A Medical Device Daily

A report from National Health Service (NHS) Chief Executive Nigel Crisp indicates that the NHS is meeting targets ahead of time in speeding up treatment for those needing heart surgery, cancer treatment and cataract procedures.

New UK Health Secretary Patricia Hewitt said, for instance, that patients requiring coronary bypasses or angioplasties are having their operations within three months. She said the progress made in tackling heart disease typified the “huge improvements” being experienced across the service.

She said the target to treat heart patients within three months was met in March, three years ahead of schedule, compared to waits of more than 18 months in 2000 and up to two years in the benchmark year of 1997.

Crisp’s report confirms that patients are experiencing faster access to services across the board and that the NHS is providing improved quality of care. He said the progress marks the halfway point in delivering the NHS Plan.

Also in the report:

  • More than 99% of those with suspected cancer are seen by a specialist within two weeks of referral, and in excess of 97% of women with breast cancer receive treatment within one month of diagnosis.
  • British men have had the world’s sharpest fall in deaths from lung cancer, and in the past decade British women have had the world’s biggest decrease in deaths from breast cancer.
  • By the end of January, no one was waiting more than three months for their first cataract operation, a target that was met four years ahead of schedule. Cataract surgery is one of the most common types of surgical procedures in the NHS.
  • The number of people waiting for surgery was reduced by 491,000 to a record low of 822,000 in March compared to 1,313,000 in April 1998, a reduction of 37%.
  • The NHS is becoming a world leader for emergency care, with more than 98% of patients seen and treated in Accident & Emergency within four hours.
  • Unnecessary waiting for discharge from hospitals after treatment is continuing to be reduced, with levels of delayed discharges falling from 2,841 in March 2004 to 2,359 in March 2005.

Noting that her appointment as health secretary “falls at almost precisely the halfway mark in the 10-year program that the prime minister and Alan Milburn set out in the NHS Plan in 2000, Hewitt said, “this report should give patients, staff and taxpayers great encouragement. These are significant achievements for the NHS. They are a result of the extra investment we’ve been putting into the system, our program of reform, and the dedication and hard work of NHS staff.”

She referred to the NHS Plan as “an ambitious program of investment and reform [that] set a direction of modernization that is putting patients – not the providers – at the center of everything the NHS does.”

Hewitt said she intends to “continue to modernize and reform the way services are provided to patients. We need to focus on achieving our pledge to reduce the maximum waiting time to 18 weeks, we need to transform the system to give patients more choice and more control over their treatment, and we need to press on with tackling MRSA [methicillin-resistant Staphylococcus aureus].”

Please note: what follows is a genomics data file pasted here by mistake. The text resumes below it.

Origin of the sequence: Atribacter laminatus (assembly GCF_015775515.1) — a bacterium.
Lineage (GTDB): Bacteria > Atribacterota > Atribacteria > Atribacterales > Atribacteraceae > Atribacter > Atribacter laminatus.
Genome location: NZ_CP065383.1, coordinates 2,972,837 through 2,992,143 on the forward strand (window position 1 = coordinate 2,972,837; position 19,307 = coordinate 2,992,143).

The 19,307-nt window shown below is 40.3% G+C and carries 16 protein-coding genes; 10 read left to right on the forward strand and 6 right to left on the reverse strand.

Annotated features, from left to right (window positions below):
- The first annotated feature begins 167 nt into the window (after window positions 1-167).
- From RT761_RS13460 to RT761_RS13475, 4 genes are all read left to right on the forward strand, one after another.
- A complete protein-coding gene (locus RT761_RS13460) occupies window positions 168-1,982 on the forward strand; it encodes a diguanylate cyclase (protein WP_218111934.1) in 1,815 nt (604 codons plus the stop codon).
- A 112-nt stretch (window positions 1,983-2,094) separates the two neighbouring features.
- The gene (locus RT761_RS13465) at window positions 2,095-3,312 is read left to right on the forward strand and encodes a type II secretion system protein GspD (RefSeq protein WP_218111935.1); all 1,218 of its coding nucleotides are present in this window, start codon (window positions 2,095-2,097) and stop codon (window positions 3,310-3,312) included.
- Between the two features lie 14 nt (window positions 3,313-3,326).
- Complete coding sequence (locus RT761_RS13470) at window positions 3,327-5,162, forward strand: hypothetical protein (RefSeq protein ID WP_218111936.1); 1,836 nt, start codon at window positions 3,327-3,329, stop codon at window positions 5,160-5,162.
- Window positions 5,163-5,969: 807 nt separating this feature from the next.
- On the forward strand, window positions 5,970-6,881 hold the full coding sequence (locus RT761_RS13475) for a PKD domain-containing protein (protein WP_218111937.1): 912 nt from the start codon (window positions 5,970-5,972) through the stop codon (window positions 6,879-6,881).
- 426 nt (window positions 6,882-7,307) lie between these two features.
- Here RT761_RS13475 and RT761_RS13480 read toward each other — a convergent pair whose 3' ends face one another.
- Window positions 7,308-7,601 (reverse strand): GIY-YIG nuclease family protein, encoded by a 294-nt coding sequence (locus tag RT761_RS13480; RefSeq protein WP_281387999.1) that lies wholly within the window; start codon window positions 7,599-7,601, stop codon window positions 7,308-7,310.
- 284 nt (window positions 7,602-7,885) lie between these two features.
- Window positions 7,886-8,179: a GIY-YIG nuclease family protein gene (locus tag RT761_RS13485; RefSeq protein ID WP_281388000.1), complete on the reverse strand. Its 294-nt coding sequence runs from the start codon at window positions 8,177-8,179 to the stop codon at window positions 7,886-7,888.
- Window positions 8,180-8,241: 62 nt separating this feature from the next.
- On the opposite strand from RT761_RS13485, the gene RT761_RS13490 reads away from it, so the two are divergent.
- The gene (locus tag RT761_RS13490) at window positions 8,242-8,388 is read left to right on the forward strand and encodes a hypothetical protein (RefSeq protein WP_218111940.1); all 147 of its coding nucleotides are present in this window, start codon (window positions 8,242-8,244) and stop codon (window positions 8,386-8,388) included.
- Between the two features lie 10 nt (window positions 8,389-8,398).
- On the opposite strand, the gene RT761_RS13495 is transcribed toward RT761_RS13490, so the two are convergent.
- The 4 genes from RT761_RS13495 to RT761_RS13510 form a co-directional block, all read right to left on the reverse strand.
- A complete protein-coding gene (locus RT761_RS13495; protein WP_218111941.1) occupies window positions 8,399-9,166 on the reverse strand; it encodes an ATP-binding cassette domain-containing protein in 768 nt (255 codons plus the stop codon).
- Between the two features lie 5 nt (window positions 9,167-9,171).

Crisp added: “We are now at the halfway mark of the NHS Plan and progress has been very good. We know there is more to do but these achievements give me confidence that we can improve services even further.”

More dialyzer capacity for Gambro

Gambro (Stockholm, Sweden) said it would expand its capacity for dialyzers with synthetic membranes in its existing dialyzer plant in Meyzieu, France. It said the investment in new capacity would enable the company to increase its production capacity by more than 2 million dialyzers annually.

The work to reconstruct the plant in Meyzieu will start immediately and will take about 12 months before it is fully operational. The company said the investment supports its strategy to further grow its business in the rapidly expanding market for dialyzers with synthetic membranes.

“This important initiative gives Gambro the opportunity to take an even stronger position in the fast growing market for dialyzers with synthetic membranes,” said Jon Risfelt, president of Gambro Renal Products.

Earlier this year, Gambro reported that a new manufacturing plant for dialyzers with synthetic membranes would be built in Opelika, Alabama. The company said that since 1999, it has made investment decisions – including the Alabama plant and the expansion in France – that in total will result in an increased production capacity of more than 32 million synthetic dialyzers a year.

It said that with the additional production capacity, it is well prepared to meet the increased global market demand for dialyzers with synthetic membranes.

The new capacity will be added to the existing production of synthetic membrane dialyzers at the Meyzieu plant. In addition, disposables for the Prisma and Prismaflex system used in intensive care units are produced in that plant.

Bii forms commercial trading arm

The Biosystems Informatics Institute (Bii; Newcastle-upon-Tyne, UK) has reported the formation of a commercial trading arm, Turbinia Ltd., which will facilitate business development and marketing of software tools and fee-for-service offerings in bioinformatics and systems biology, specializing in data integration from across the post-genomic technologies.

Product development of the organization will focus on monitoring, interpreting and predicting off-target drug effects.

Bii also said it has entered its first commercial deal by securing exclusive rights to distribute mathematical know-how, systems biology support and software emanating from Moscow State University and a number of other high-profile Russian institutes. This collaboration forms an integral part of the systems biology products and services to be offered by Turbinia.